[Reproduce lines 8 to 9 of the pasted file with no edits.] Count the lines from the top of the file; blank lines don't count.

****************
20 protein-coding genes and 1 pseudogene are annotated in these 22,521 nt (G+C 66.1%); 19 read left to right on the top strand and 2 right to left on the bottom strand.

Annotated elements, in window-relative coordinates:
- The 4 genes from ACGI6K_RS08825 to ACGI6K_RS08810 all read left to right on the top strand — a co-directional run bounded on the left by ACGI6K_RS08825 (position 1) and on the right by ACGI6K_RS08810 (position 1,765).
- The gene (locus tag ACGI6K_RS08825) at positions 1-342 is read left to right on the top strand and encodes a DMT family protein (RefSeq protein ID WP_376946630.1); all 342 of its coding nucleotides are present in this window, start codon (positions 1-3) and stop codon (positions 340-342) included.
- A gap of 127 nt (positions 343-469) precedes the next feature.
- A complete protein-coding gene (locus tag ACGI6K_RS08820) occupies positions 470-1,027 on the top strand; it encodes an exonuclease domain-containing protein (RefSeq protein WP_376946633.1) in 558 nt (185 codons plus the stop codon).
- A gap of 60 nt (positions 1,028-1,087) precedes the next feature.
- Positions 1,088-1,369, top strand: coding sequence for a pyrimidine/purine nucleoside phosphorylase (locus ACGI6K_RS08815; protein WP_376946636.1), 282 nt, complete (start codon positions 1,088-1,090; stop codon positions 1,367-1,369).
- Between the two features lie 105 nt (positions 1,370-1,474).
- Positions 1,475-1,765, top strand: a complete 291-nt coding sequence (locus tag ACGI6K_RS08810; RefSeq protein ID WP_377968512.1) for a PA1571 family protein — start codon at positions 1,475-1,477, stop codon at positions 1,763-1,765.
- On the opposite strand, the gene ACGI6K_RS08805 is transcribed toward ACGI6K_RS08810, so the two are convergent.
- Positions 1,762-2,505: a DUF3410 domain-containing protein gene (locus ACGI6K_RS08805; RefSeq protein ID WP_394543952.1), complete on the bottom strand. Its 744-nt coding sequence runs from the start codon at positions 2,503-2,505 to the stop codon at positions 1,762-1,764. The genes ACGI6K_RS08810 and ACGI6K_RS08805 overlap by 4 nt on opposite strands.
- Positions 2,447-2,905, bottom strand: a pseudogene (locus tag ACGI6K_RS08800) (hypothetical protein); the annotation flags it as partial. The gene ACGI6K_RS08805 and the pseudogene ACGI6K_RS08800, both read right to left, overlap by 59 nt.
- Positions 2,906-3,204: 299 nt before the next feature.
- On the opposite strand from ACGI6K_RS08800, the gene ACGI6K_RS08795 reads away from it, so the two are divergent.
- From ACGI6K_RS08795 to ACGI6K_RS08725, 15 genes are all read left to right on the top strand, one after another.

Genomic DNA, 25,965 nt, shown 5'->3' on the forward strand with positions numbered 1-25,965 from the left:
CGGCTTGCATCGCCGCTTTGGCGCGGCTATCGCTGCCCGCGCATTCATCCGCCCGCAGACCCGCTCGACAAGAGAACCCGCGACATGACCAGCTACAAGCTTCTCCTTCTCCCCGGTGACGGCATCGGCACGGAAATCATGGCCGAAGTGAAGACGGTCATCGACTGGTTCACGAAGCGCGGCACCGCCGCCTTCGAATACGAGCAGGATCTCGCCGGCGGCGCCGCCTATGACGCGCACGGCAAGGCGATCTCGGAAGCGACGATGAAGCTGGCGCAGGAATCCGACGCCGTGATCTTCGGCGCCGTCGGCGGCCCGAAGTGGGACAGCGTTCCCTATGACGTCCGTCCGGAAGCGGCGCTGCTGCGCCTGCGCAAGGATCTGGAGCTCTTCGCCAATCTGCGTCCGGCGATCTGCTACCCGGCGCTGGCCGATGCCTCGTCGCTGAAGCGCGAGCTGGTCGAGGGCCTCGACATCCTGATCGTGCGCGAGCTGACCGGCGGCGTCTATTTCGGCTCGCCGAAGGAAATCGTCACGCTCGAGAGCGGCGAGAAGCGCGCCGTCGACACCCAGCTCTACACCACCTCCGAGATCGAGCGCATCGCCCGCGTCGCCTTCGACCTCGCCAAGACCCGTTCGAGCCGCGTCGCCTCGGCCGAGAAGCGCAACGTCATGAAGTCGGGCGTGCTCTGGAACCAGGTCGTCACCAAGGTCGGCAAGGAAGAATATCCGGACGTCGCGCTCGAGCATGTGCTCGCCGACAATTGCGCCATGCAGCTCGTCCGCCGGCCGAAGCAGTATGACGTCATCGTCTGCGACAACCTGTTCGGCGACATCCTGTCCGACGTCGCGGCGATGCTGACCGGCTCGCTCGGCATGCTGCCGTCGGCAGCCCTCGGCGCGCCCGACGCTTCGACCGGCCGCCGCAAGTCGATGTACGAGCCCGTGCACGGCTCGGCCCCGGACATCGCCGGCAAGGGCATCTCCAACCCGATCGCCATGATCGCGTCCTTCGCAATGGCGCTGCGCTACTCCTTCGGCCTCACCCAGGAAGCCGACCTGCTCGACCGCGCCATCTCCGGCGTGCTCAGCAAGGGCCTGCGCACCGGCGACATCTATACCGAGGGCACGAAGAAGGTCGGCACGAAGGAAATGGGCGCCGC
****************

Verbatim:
- Positions 1,088-1,369, top strand: coding sequence for a pyrimidine/purine nucleoside phosphorylase (locus ACGI6K_RS08815; protein WP_376946636.1), 282 nt, complete (start codon positions 1,088-1,090; stop codon positions 1,367-1,369).
- Between the two features lie 105 nt (positions 1,370-1,474).